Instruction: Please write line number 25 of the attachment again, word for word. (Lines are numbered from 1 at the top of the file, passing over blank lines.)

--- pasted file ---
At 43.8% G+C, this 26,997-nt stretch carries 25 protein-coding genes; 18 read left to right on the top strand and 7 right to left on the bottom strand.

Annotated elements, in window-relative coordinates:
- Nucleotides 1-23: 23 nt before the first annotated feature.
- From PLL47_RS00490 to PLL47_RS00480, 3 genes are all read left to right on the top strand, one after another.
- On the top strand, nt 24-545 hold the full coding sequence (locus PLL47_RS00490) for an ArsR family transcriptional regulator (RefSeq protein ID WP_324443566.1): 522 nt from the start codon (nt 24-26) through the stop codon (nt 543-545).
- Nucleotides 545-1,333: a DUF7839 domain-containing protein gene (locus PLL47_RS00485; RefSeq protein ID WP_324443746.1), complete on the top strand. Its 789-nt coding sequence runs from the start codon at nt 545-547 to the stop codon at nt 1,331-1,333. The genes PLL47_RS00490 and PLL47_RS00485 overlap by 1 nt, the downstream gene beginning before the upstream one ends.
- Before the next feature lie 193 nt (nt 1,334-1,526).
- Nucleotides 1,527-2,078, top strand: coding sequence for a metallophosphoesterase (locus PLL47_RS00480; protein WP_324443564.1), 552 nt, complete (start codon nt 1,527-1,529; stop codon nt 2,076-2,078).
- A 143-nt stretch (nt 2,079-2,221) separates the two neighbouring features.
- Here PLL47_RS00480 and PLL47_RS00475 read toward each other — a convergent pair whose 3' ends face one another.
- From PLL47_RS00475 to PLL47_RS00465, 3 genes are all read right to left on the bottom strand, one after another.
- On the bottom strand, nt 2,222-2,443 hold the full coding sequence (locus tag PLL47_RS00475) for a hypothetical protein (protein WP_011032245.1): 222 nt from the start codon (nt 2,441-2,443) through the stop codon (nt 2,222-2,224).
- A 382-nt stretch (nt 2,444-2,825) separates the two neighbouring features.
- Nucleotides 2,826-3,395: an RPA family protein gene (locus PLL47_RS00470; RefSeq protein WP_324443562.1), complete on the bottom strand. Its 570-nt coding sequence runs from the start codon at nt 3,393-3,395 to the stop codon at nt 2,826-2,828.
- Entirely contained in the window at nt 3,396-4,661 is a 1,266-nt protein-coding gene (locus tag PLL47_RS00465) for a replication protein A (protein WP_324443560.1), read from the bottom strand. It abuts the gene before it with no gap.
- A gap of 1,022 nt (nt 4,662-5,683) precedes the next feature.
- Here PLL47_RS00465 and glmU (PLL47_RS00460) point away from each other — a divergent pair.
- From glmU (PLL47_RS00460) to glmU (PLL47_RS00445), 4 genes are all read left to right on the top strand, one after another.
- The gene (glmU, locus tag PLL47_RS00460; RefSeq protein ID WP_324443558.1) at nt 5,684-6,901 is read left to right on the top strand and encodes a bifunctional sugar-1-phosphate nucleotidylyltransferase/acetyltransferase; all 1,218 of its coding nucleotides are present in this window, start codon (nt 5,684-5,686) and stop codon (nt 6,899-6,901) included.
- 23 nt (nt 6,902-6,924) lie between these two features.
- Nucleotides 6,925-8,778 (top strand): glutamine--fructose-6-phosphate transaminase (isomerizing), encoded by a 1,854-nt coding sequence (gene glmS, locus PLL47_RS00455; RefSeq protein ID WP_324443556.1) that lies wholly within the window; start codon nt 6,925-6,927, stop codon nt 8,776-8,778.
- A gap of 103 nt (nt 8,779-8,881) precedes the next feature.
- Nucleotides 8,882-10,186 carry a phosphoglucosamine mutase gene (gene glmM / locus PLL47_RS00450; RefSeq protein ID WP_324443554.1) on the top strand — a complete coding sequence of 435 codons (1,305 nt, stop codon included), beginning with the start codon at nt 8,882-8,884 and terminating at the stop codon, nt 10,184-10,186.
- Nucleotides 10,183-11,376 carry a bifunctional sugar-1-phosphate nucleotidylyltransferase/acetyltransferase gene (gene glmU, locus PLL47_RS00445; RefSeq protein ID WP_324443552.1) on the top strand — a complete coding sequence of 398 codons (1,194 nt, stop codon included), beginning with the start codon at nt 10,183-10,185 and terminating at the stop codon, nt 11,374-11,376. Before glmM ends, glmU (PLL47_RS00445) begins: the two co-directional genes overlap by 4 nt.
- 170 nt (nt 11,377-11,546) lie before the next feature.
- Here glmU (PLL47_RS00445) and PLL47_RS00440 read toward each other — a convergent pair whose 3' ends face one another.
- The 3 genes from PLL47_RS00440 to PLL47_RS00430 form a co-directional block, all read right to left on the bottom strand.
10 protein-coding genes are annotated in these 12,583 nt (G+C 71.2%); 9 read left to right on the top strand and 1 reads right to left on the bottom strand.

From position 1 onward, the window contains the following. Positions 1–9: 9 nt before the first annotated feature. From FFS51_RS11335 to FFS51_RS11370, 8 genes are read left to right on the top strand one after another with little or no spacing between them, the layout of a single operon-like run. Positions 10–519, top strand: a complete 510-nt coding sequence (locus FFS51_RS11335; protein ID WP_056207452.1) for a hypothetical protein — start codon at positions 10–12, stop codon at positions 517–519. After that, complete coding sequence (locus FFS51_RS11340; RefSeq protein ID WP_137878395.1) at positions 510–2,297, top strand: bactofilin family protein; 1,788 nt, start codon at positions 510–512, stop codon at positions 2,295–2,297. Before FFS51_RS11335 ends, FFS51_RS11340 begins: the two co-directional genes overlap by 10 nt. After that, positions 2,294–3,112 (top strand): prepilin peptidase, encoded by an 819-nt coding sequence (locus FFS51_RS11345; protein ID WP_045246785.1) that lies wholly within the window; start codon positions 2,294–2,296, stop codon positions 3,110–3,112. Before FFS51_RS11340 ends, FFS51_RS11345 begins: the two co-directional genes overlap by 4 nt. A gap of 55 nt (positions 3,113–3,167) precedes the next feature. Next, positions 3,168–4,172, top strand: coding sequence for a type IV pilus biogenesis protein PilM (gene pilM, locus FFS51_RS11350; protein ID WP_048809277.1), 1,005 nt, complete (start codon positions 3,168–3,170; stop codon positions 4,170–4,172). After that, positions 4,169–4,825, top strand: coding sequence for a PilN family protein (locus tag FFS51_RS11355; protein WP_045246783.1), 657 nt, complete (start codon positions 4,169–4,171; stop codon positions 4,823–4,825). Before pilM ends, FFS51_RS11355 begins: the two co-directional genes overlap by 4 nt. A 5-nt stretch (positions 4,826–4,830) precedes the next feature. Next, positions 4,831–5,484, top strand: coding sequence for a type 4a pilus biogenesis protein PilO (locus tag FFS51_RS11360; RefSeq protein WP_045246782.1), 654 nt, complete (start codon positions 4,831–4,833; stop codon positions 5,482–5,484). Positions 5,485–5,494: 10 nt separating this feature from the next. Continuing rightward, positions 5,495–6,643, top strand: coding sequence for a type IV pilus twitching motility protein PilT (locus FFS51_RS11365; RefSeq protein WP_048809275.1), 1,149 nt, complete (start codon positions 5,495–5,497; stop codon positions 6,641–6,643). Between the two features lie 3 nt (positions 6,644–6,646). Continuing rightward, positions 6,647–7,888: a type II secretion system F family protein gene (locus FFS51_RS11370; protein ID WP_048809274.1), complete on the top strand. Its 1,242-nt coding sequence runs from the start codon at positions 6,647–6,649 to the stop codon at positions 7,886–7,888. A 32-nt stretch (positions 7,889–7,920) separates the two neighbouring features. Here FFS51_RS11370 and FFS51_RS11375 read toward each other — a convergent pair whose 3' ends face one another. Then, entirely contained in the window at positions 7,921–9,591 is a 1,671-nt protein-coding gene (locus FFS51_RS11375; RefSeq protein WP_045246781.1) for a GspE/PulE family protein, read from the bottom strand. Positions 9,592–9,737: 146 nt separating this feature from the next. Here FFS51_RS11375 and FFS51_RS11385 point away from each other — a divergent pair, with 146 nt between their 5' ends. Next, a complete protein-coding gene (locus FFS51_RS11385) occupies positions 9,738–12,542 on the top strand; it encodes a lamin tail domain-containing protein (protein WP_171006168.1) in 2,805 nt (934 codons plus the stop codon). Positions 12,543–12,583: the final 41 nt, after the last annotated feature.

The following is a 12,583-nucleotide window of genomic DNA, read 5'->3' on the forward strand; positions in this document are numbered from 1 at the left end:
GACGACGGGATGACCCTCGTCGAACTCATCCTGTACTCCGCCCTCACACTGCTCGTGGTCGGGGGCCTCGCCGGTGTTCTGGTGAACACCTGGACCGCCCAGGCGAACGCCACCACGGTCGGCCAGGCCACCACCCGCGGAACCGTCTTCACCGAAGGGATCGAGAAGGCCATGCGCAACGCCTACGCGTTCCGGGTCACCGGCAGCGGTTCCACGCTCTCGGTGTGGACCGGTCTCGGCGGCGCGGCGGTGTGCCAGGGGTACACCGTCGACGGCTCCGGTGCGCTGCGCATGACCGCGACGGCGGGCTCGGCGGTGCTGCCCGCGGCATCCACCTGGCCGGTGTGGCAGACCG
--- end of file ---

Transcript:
- 170 nt (nt 11,377-11,546) lie before the next feature.